Apple releases report on its government information requests

As Microsoft has done in the past, Apple has now offered up a very broad and general report on the amount of information requests that it gets from governments all over the world. In its first public document of its type ever released, Apple also took the time to slam the U.S. government for a lack of information transparency that Apple is forced to accept because of current laws and court orders.

The report itself covers the petitions Apple got in the first half of 2013. In the case of the United States, Apple received between 1,000 to 2,000 requests for information that cover 2,000 to 3,000 accounts from government authorities. Apple said it disclosed customer data from less than 1,000 of these accounts.

If you think that's pretty vague information, you aren't alone. Apple used the report to make the case that the government is wrong to keep most of this data a secret. It says, "We strongly oppose this gag order, and Apple has made the case for relief from these restrictions in meetings and discussions with the White House, the U.S. Attorney General, congressional leaders, and the courts."

Microsoft and Google have both filed lawsuits against the U.S. government in an attempt to offer the public more in-depth statistics on these info requests. Apple stated today that it has filed an Amicus brief to the Foreign Intelligence Surveillance Court that supports a number of cases asking for more transparency.

Source: Apple | Image via Apple

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"Apple has never received an order under Section 215 of the USA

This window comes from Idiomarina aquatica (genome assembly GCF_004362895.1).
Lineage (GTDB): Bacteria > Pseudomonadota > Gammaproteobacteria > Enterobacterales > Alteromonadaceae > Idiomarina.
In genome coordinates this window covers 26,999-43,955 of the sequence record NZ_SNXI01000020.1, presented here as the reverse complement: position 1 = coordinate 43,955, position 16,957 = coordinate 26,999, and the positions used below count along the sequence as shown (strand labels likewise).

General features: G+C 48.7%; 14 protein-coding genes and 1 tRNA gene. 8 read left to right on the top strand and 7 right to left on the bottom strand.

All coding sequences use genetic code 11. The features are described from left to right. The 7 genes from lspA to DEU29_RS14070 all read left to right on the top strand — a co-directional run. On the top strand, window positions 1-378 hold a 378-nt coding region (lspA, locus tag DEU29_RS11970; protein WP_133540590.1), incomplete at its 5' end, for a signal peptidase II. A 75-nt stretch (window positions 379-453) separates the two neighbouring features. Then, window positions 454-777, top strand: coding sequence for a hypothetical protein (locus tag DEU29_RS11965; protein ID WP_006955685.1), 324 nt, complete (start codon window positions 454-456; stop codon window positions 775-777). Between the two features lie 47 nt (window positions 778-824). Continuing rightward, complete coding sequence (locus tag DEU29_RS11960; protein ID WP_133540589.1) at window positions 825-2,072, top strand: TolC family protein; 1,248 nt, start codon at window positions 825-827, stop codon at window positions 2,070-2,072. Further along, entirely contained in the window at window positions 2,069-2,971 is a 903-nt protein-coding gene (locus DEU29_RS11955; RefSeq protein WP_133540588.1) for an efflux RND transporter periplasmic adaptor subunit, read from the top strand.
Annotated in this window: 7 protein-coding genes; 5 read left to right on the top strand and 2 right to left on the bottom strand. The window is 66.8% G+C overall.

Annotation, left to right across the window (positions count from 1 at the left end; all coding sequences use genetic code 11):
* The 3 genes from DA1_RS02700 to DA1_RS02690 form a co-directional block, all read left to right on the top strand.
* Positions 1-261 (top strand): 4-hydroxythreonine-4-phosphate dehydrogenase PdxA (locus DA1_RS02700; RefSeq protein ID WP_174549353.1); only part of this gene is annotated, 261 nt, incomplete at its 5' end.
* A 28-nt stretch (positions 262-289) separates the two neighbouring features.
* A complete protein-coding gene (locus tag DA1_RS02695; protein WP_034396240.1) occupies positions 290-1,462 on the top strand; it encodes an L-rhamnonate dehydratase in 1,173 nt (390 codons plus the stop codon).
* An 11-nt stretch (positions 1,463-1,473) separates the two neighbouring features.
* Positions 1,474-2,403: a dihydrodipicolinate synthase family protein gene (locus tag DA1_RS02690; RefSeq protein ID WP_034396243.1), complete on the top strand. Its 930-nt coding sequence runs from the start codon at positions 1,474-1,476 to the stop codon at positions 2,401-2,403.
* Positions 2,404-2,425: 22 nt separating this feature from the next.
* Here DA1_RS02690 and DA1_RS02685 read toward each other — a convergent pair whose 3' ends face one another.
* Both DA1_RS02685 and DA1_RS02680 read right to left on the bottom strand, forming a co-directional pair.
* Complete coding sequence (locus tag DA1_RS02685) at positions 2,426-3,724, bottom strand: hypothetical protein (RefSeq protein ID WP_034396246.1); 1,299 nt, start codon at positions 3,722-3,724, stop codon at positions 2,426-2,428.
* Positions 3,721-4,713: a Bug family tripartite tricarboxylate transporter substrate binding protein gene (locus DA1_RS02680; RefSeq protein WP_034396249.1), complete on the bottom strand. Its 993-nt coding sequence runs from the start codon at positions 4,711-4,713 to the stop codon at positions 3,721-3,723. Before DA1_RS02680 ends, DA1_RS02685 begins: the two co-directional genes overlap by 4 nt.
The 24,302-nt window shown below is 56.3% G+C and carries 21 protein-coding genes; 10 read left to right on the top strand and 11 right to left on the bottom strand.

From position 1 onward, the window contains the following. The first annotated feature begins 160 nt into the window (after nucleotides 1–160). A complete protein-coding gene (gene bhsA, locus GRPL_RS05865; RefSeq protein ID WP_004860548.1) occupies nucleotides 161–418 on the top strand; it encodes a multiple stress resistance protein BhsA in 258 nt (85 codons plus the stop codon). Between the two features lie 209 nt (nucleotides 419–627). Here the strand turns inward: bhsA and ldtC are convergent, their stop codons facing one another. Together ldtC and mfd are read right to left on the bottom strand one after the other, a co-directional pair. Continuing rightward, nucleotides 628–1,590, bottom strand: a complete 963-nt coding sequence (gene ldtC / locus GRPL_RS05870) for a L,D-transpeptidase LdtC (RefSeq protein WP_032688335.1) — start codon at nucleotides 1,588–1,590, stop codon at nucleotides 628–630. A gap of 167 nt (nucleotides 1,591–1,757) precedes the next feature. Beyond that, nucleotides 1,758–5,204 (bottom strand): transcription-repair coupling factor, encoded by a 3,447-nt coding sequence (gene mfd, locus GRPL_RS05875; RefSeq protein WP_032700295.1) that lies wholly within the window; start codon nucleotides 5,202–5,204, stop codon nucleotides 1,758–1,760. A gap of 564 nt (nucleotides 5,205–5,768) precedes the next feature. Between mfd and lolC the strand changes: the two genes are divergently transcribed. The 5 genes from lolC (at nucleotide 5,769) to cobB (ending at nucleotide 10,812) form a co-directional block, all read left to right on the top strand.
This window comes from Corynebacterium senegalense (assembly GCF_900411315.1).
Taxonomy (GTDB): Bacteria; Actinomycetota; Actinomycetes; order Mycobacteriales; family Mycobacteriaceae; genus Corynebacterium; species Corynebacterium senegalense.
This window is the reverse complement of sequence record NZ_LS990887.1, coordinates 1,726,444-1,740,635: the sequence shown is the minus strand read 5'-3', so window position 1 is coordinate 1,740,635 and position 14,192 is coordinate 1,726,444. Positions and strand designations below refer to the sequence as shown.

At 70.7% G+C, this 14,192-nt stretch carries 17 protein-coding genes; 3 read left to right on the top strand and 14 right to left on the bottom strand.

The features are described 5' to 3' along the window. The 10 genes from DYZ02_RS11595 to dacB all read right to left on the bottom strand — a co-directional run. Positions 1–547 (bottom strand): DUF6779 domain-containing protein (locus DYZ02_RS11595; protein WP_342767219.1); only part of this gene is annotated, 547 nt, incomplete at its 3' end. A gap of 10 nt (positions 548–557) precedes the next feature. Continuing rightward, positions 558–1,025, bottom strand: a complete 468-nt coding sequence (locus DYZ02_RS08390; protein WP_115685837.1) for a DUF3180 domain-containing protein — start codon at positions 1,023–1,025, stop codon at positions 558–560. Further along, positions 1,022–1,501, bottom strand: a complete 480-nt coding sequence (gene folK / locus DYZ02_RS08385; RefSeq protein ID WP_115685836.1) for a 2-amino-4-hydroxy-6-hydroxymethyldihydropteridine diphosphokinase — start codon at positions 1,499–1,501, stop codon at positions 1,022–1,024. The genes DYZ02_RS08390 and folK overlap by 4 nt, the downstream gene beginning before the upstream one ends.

Patriot Act. We would expect to challenge such an order if served on us"

Well, that statement certainly isn't completely truthful. If Apple has received an order under Section 215, it wouldn't be allowed to disclose this and would be bound by law to lie. How it would also challenge it, I have no idea.

the evn show said,
You forgot the pronoun.

True, and WP also "corrected" Quis to Qui where the former is the interrogative declination of "who" while the latter is the affirmative one
I do not know if it is just me but when using WP Neowin does not allows me to edit comments. The correct phrase is:
Quis custodies ipsos custodiet

These government info requests are really the business of the govt. It is the same as the police coming in, doing surveillance and getting information about alleged ciminals. Releasing anything specific regarding the information requests could comprise federal investigations or even national security.

Unfortunately, the government is not trusted by most in the country and therefore are not interested in letting them get by with just saying these things are for national security.

Also, these companies are being damaged in the public's eyes since they are made to look complicit in these surveillance actions.

This doesn't require the government to give out all info, but there is a middle ground where they allow these companies to maybe talk about what reasons the info was given. Say it was a specific terrorist threat. I don't see how confirm that would harm an investigation.

so if the police come in to your house, search it, and then tell you that you'll be arrested if you tell anyone, you're ok with that? i mean, it is only really the business of the police, right?